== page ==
German city evacuates 20,000 people to defuse WWII bomb.
The unexploded US-made device, which lay five meters (16 feet) underground, was discovered on Friday.
German authorities evacuated around 20,000 people from their homes in the western city of Cologne Wednesday before defusing a World War II bomb unearthed during construction work.
Residents living within a kilometer of the site were told to leave their homes, among them around 1,100 people from a large old people’s and care home, city officials said.
Schools in the area as well as Cologne Zoo, also within the danger zone, were closed for the day.
The unexploded U.S.-made device, which lay five meters underground, was discovered on Friday on the left bank of the Rhine river near Muelheim bridge, city officials said.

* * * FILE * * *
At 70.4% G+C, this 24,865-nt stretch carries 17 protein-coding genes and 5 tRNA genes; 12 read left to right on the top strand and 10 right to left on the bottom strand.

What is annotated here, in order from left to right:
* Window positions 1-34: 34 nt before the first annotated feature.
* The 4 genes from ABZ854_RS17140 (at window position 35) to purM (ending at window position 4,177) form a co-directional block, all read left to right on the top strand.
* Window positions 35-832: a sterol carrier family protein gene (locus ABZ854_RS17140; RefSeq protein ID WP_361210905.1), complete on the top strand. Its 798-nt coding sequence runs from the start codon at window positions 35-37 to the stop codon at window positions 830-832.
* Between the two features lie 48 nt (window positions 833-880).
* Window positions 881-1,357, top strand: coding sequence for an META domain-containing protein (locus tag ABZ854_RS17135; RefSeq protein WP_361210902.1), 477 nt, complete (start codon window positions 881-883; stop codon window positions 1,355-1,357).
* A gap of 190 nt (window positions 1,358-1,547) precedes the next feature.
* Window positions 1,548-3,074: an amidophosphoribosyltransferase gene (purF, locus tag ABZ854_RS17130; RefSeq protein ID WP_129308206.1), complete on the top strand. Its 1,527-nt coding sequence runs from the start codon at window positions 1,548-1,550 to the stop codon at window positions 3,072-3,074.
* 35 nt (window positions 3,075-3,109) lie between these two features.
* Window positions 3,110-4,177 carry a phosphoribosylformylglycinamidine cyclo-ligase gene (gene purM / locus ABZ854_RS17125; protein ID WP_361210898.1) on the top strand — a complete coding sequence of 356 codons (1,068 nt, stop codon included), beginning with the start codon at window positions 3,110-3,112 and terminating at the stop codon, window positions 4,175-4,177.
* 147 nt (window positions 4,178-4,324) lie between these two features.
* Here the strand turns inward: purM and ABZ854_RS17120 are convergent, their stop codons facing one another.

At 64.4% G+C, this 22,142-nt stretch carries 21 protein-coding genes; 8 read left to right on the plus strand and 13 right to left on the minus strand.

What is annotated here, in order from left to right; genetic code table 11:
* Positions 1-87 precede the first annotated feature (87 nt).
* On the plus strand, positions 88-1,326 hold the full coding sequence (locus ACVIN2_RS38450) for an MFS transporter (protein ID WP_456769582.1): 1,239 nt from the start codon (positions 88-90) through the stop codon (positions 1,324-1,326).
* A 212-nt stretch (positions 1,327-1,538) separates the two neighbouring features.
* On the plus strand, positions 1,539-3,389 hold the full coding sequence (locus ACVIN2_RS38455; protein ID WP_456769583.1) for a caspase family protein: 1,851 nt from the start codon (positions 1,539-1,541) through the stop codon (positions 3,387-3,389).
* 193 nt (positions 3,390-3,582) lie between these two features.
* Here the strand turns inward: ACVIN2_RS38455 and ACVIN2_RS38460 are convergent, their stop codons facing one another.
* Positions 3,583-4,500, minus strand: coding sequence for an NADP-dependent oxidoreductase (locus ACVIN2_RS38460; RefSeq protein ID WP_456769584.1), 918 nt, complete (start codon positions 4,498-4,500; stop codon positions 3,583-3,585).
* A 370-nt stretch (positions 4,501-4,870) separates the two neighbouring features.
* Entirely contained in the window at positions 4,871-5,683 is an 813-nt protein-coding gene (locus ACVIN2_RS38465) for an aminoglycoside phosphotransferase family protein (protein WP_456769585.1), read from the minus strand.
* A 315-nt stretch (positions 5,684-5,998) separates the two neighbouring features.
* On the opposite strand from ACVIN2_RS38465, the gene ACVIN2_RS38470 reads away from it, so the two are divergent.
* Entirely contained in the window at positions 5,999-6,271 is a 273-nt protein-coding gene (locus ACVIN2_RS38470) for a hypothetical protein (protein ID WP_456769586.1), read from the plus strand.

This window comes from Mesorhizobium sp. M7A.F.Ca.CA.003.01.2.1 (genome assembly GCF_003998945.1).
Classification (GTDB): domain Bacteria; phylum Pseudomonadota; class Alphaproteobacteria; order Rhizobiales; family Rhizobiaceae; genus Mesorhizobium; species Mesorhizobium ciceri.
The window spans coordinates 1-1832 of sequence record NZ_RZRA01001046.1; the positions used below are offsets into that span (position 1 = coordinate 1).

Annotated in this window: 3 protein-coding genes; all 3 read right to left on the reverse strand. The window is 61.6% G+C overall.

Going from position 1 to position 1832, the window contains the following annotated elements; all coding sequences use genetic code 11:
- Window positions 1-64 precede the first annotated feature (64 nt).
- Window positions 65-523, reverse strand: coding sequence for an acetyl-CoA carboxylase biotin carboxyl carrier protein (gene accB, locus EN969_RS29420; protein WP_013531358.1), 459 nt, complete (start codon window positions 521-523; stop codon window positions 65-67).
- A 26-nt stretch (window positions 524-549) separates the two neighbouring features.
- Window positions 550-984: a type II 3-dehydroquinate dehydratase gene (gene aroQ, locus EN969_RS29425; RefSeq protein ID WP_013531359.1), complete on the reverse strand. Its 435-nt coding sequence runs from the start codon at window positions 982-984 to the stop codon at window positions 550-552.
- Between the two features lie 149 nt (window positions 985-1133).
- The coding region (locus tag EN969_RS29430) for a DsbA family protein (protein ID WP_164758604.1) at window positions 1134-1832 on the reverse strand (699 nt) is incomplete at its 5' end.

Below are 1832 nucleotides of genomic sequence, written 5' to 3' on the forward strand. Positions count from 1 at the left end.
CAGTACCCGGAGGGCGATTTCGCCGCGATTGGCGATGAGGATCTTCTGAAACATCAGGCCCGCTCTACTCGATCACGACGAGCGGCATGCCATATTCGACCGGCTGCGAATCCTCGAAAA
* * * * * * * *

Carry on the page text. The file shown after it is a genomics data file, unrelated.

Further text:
Hundreds of police, firefighters and other helpers were involved in clearing the area for the city’s largest evacuation since the end of the war.
River traffic had to be halted during the afternoon operation to de-activate the one-ton bomb, while the airspace above the zone was also closed.
“Everything went well,” Cologne city hall said in a statement afterwards, adding that the bomb was “successfully defused”.
Residents began returning to their homes in the early evening.
Seventy years after the end of fighting, parts of Germany remain riddled with unexploded bombs from the Allied campaigns, and construction workers regularly stumble upon them.